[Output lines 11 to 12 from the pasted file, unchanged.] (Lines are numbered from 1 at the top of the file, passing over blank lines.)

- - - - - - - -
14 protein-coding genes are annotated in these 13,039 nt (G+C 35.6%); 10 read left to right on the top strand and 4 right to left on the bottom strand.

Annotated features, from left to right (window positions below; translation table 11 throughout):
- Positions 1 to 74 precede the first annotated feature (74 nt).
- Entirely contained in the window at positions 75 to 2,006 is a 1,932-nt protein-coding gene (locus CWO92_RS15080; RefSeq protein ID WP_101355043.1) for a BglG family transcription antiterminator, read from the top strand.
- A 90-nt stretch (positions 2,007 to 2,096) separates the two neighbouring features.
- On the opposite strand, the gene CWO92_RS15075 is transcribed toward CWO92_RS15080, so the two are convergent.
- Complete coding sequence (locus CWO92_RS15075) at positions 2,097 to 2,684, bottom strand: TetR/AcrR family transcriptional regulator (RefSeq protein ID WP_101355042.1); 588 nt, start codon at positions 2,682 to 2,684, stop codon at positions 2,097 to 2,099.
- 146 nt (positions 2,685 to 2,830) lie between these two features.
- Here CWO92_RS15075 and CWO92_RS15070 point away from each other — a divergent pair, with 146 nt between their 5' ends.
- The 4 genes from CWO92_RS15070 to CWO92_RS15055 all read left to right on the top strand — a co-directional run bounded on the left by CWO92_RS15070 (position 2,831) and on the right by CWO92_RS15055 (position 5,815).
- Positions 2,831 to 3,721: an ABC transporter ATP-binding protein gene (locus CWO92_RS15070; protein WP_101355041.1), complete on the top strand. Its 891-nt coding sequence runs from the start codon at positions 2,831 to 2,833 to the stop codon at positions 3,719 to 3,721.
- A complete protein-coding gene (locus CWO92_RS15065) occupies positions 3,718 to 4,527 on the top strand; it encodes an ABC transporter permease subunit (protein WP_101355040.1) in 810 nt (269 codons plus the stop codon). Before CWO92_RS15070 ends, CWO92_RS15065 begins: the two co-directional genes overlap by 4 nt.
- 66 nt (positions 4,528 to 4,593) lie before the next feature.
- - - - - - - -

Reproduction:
- Positions 2,831 to 3,721: an ABC transporter ATP-binding protein gene (locus CWO92_RS15070; protein WP_101355041.1), complete on the top strand. Its 891-nt coding sequence runs from the start codon at positions 2,831 to 2,833 to the stop codon at positions 3,719 to 3,721.
- A complete protein-coding gene (locus CWO92_RS15065) occupies positions 3,718 to 4,527 on the top strand; it encodes an ABC transporter permease subunit (protein WP_101355040.1) in 810 nt (269 codons plus the stop codon). Before CWO92_RS15070 ends, CWO92_RS15065 begins: the two co-directional genes overlap by 4 nt.